Not since Ponting’s men ceded the No 1 ranking to South Africa in August 2009, has any one single team lorded over the Test stage. At the time, Australia had occupied the top position for a remarkable 74 months on the trot, a little over six years. The longest consecutive reign since then was India’s 43 months, which ended last week. The top ranking, occupied at various stages by five different teams, has changed hands 13 times between June 2003 and now; Australia have bossed the throne for the longest period cumulatively (83 months), Pakistan the shortest (2 months).
An interesting battle for bragging rights - for that’s what the No 1 ranking is about, apart from a substantial chunk of money, in the era of the World Test Championship – was just beginning to unfold when life came to a standstill following the coronavirus pandemic. In the 14 months preceding the end of cricketing activities, the top three current nations had all played each other once. India beat Australia, but lost to New Zealand. Australia recovered from defeat at the top of the year in their own backyard to India to overwhelm New Zealand towards the end of 2019, while the Kiwis bounced back a couple of months later to outclass India at home. In an increasing era of home dominance, India’s success in Australia was perhaps the most notable result, simply because it came on foreign soil. But that’s about as good as it gets.
India’s three-and-a-half-year reign was interesting rather than impressive. Their march to the top and their iron grip on that spot was facilitated by a string of outstanding performances at home in the 2016-17 season, in Anil Kumble’s only year as the head coach. After a series win in the Caribbean, which doesn’t quite have the same majestic ring these days, India stamped their authority against New Zealand, England, Bangladesh and Australia (who did pull off a stunner in the first Test on a dustbowl) to put some distance between themselves and the rest.
The carefully constructed home-driven edifice tottered a little in early 2018, dotted by away losses in South Africa and England. The former was a series Kohli’s band would have won with greater clarity in team selection. England was a hammering, the 4-1 scoreline every bit indicative of the gulf between the sides in English conditions, Kohli’s incandescence notwithstanding. India might have come away from England still holding on to their No. 1 ranking, but they were a long way away from being the best in the business.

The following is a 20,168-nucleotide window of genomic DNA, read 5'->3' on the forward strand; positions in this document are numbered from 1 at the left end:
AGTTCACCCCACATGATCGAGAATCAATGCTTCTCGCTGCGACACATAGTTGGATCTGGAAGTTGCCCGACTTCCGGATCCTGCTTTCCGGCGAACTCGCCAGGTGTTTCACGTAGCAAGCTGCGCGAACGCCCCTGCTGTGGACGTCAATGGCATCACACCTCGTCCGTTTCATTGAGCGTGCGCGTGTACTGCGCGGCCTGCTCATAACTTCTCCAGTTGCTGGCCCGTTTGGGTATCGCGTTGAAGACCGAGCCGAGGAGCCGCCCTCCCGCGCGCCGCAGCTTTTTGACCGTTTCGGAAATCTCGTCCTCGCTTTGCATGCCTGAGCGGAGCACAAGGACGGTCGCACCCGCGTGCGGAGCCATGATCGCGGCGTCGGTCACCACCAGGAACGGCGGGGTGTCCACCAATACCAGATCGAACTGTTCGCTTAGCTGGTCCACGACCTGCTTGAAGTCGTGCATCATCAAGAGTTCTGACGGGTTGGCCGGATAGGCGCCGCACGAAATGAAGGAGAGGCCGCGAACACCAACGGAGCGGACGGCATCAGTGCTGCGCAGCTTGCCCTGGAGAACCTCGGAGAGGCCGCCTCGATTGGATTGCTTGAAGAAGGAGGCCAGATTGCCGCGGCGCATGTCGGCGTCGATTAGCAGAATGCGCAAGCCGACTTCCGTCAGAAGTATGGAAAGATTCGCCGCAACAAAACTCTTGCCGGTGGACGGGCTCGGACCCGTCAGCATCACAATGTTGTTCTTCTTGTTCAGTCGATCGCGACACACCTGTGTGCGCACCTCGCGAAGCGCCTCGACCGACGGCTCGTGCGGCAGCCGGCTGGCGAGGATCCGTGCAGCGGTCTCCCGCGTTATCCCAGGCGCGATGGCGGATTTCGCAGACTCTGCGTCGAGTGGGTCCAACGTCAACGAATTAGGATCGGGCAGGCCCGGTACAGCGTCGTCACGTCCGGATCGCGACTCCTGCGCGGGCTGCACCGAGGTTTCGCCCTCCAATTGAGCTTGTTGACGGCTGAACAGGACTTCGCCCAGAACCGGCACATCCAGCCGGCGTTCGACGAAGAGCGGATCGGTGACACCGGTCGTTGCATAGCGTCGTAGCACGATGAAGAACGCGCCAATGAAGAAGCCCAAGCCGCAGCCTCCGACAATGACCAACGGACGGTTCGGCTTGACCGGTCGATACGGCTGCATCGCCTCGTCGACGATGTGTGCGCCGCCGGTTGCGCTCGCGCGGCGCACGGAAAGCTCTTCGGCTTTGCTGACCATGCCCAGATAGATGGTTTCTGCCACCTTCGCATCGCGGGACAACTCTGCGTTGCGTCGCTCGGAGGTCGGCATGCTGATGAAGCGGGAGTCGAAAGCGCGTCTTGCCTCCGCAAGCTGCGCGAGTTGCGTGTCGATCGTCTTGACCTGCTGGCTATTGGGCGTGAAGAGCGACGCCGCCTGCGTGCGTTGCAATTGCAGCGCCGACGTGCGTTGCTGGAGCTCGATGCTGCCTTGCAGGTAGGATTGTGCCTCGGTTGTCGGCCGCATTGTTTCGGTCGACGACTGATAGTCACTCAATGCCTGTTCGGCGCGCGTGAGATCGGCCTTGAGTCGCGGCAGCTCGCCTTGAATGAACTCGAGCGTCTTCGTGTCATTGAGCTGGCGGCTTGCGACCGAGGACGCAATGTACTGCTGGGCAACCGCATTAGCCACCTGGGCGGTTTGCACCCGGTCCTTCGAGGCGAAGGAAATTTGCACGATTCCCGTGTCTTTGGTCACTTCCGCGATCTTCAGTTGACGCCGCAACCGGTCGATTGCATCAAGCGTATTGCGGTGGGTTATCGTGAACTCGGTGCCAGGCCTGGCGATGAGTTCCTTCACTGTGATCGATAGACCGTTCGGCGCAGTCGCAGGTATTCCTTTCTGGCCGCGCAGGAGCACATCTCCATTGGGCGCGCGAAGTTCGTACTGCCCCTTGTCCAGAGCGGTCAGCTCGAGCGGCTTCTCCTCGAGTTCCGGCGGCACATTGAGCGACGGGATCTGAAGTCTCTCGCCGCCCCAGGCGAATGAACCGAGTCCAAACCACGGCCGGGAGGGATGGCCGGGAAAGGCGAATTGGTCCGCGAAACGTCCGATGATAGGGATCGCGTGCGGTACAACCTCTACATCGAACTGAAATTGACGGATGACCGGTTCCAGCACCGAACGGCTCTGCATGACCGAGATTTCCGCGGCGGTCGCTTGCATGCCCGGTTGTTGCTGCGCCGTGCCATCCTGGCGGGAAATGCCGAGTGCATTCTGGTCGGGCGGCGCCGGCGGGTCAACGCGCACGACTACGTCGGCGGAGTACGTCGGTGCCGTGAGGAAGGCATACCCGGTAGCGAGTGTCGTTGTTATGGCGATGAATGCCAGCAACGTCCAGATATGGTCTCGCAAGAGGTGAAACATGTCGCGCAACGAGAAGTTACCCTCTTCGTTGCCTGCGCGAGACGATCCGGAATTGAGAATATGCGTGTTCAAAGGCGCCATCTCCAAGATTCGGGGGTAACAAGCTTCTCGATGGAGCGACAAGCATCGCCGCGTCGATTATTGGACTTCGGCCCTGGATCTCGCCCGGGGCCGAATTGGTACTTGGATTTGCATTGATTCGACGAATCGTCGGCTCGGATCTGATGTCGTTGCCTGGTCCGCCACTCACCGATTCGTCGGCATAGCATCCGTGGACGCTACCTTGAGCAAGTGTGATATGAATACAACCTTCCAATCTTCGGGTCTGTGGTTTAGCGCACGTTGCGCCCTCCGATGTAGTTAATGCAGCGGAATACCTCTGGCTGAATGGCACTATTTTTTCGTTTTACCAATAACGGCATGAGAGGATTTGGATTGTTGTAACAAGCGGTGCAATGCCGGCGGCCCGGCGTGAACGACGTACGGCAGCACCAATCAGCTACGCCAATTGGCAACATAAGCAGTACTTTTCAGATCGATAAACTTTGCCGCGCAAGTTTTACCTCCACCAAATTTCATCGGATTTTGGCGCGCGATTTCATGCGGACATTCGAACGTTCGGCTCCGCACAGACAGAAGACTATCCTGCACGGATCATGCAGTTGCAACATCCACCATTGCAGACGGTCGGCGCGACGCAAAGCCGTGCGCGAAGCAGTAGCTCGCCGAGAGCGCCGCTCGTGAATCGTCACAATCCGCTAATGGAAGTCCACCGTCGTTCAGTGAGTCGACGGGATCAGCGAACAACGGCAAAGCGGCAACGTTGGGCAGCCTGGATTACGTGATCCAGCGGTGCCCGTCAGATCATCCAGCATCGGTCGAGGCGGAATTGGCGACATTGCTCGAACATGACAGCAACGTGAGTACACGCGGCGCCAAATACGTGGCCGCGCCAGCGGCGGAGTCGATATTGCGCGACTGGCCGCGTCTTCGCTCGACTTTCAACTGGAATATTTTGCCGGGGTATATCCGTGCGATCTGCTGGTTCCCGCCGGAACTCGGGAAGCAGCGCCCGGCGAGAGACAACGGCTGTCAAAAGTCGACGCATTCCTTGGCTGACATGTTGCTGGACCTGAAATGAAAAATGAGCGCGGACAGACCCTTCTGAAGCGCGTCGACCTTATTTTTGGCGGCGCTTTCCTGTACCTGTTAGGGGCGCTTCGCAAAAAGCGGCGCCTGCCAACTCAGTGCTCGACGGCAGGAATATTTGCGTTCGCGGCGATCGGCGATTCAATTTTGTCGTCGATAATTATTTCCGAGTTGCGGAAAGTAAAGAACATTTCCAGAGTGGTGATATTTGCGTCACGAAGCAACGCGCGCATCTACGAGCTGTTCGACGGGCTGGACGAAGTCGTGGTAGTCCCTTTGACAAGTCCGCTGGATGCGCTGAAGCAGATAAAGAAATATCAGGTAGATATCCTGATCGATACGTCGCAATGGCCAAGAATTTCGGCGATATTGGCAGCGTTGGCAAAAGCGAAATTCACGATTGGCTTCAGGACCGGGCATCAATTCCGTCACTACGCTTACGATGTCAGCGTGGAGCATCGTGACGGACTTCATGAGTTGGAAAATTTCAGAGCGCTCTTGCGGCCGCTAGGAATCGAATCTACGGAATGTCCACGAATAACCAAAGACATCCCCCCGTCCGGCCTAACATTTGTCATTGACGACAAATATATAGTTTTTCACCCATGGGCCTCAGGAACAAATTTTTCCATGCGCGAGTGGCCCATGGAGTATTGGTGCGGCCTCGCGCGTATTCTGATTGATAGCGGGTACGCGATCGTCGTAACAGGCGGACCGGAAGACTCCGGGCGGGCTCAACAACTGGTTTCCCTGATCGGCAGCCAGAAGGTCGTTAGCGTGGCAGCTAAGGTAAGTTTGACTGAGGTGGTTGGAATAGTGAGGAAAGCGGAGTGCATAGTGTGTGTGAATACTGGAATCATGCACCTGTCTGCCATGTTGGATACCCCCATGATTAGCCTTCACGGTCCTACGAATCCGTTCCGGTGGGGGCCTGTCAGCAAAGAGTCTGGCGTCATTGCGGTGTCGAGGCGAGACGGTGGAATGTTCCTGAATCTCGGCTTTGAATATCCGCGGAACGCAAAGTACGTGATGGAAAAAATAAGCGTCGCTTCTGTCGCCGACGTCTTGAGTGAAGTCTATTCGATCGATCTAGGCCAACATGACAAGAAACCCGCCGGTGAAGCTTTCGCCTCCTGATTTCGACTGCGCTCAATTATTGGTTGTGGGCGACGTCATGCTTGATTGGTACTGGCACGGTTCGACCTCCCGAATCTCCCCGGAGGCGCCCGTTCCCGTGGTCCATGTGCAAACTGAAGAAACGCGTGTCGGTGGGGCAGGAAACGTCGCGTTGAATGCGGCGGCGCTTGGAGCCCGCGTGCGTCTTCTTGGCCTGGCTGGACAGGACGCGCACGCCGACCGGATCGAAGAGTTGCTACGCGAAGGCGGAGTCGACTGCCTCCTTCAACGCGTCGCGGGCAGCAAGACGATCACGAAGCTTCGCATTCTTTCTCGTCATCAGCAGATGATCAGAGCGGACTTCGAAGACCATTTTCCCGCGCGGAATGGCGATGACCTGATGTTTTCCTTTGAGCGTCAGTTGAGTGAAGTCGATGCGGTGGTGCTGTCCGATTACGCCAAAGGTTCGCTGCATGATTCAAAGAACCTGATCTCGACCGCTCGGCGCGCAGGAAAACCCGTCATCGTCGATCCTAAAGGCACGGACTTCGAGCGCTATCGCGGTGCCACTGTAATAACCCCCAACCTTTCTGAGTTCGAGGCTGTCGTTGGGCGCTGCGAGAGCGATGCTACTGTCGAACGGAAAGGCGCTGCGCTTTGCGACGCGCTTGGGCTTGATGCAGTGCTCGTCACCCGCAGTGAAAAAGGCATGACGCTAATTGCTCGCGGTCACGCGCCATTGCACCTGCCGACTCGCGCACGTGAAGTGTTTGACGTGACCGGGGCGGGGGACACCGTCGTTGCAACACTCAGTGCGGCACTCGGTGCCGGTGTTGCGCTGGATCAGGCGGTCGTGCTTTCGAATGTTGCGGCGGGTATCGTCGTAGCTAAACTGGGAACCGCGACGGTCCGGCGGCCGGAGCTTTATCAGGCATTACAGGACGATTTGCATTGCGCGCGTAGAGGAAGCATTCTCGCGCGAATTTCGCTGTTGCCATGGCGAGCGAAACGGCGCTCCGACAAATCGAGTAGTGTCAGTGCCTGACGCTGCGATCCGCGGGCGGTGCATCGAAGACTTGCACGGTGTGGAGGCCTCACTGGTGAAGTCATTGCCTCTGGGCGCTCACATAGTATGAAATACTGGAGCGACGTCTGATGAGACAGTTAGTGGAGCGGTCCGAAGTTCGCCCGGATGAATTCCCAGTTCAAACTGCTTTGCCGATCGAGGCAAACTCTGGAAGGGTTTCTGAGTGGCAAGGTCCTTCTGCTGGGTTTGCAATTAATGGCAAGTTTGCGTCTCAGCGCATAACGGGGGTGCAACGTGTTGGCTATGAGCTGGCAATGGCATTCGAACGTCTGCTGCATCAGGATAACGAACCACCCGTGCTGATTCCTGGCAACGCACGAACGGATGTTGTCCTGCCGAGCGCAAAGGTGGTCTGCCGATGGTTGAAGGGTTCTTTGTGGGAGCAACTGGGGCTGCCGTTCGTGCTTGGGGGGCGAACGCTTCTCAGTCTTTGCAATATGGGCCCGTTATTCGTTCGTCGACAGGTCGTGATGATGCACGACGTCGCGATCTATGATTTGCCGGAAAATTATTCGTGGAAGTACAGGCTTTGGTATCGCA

Which should logically bring us to the next point of order. Which is the best team at present? Australia, and not just because they are No 1? The same Australia who, in the last two years, have been beaten by South Africa (away) and India (home), and failed to conquer England in the Ashes last summer though they did retain the urn after a 2-2 deadlock? Hmmmm.
Maybe there really is no best team as things stand now, annoyingly puerile as that might sound. Notwithstanding greater familiarity with overseas conditions, eras of one-team dominance as referenced above will most likely never be replicated. Instead, rankings will change hands more frequently than in the past, for such is the nature of the beast given the constant practice-play-travel routine which could become the norm again once we move past the Covid-19 uncertainty.
At the best of times, the term ‘best’ is subjective, nuanced as much by emotion as by reason; that subjectivity will merely ratchet up as cricket teams trade punches to win on technicalities rather than assume the mantle of the unified, undisputed champion. The sport, sadly, will be the poorer for it.